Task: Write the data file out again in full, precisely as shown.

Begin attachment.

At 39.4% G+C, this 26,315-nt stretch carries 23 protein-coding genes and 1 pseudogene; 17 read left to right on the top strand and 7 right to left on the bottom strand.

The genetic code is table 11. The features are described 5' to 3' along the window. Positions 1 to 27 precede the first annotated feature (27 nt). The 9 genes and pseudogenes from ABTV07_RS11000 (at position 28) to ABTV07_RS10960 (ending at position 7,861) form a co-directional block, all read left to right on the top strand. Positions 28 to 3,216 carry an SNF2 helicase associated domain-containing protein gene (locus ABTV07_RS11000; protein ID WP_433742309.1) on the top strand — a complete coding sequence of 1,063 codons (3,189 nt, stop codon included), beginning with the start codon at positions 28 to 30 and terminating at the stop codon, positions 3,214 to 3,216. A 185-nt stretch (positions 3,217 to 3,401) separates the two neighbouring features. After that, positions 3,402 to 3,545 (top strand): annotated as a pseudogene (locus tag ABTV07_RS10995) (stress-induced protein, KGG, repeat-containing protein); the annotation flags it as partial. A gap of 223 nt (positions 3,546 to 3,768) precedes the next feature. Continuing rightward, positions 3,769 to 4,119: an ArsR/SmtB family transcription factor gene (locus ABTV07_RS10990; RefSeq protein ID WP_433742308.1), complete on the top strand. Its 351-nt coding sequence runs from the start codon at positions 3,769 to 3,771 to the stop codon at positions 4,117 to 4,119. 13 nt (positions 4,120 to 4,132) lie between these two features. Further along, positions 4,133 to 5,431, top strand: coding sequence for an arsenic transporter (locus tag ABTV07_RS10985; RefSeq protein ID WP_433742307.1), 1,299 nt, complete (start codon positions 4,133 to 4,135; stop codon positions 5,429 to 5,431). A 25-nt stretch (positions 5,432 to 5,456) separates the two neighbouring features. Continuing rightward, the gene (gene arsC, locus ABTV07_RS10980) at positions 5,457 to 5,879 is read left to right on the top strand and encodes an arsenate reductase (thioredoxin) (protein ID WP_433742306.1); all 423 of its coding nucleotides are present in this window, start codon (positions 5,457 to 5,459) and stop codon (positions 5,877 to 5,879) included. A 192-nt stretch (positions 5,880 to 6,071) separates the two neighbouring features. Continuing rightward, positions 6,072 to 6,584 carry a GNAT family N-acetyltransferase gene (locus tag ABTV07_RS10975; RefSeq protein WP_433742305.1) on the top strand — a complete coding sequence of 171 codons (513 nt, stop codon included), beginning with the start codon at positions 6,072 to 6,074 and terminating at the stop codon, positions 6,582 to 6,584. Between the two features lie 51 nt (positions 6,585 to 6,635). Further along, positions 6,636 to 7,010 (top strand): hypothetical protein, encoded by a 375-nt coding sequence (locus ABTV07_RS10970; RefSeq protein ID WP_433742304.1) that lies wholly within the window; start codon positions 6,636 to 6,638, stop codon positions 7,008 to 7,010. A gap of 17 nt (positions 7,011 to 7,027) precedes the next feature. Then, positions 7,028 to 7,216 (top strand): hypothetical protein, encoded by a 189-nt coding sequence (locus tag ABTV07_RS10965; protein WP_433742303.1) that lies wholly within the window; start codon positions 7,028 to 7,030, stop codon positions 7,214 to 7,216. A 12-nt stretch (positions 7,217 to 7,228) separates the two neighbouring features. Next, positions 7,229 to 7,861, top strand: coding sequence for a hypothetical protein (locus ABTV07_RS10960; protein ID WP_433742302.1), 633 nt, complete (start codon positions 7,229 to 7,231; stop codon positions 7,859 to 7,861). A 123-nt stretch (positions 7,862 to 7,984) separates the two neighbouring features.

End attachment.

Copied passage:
At 39.4% G+C, this 26,315-nt stretch carries 23 protein-coding genes and 1 pseudogene; 17 read left to right on the top strand and 7 right to left on the bottom strand.

The genetic code is table 11. The features are described 5' to 3' along the window. Positions 1 to 27 precede the first annotated feature (27 nt). The 9 genes and pseudogenes from ABTV07_RS11000 (at position 28) to ABTV07_RS10960 (ending at position 7,861) form a co-directional block, all read left to right on the top strand. Positions 28 to 3,216 carry an SNF2 helicase associated domain-containing protein gene (locus ABTV07_RS11000; protein ID WP_433742309.1) on the top strand — a complete coding sequence of 1,063 codons (3,189 nt, stop codon included), beginning with the start codon at positions 28 to 30 and terminating at the stop codon, positions 3,214 to 3,216. A 185-nt stretch (positions 3,217 to 3,401) separates the two neighbouring features. After that, positions 3,402 to 3,545 (top strand): annotated as a pseudogene (locus tag ABTV07_RS10995) (stress-induced protein, KGG, repeat-containing protein); the annotation flags it as partial. A gap of 223 nt (positions 3,546 to 3,768) precedes the next feature. Continuing rightward, positions 3,769 to 4,119: an ArsR/SmtB family transcription factor gene (locus ABTV07_RS10990; RefSeq protein ID WP_433742308.1), complete on the top strand. Its 351-nt coding sequence runs from the start codon at positions 3,769 to 3,771 to the stop codon at positions 4,117 to 4,119. 13 nt (positions 4,120 to 4,132) lie between these two features. Further along, positions 4,133 to 5,431, top strand: coding sequence for an arsenic transporter (locus tag ABTV07_RS10985; RefSeq protein ID WP_433742307.1), 1,299 nt, complete (start codon positions 4,133 to 4,135; stop codon positions 5,429 to 5,431). A 25-nt stretch (positions 5,432 to 5,456) separates the two neighbouring features. Continuing rightward, the gene (gene arsC, locus ABTV07_RS10980) at positions 5,457 to 5,879 is read left to right on the top strand and encodes an arsenate reductase (thioredoxin) (protein ID WP_433742306.1); all 423 of its coding nucleotides are present in this window, start codon (positions 5,457 to 5,459) and stop codon (positions 5,877 to 5,879) included. A 192-nt stretch (positions 5,880 to 6,071) separates the two neighbouring features. Continuing rightward, positions 6,072 to 6,584 carry a GNAT family N-acetyltransferase gene (locus tag ABTV07_RS10975; RefSeq protein WP_433742305.1) on the top strand — a complete coding sequence of 171 codons (513 nt, stop codon included), beginning with the start codon at positions 6,072 to 6,074 and terminating at the stop codon, positions 6,582 to 6,584. Between the two features lie 51 nt (positions 6,585 to 6,635). Further along, positions 6,636 to 7,010 (top strand): hypothetical protein, encoded by a 375-nt coding sequence (locus ABTV07_RS10970; RefSeq protein ID WP_433742304.1) that lies wholly within the window; start codon positions 6,636 to 6,638, stop codon positions 7,008 to 7,010. A gap of 17 nt (positions 7,011 to 7,027) precedes the next feature. Then, positions 7,028 to 7,216 (top strand): hypothetical protein, encoded by a 189-nt coding sequence (locus tag ABTV07_RS10965; protein WP_433742303.1) that lies wholly within the window; start codon positions 7,028 to 7,030, stop codon positions 7,214 to 7,216. A 12-nt stretch (positions 7,217 to 7,228) separates the two neighbouring features. Next, positions 7,229 to 7,861, top strand: coding sequence for a hypothetical protein (locus ABTV07_RS10960; protein ID WP_433742302.1), 633 nt, complete (start codon positions 7,229 to 7,231; stop codon positions 7,859 to 7,861). A 123-nt stretch (positions 7,862 to 7,984) separates the two neighbouring features.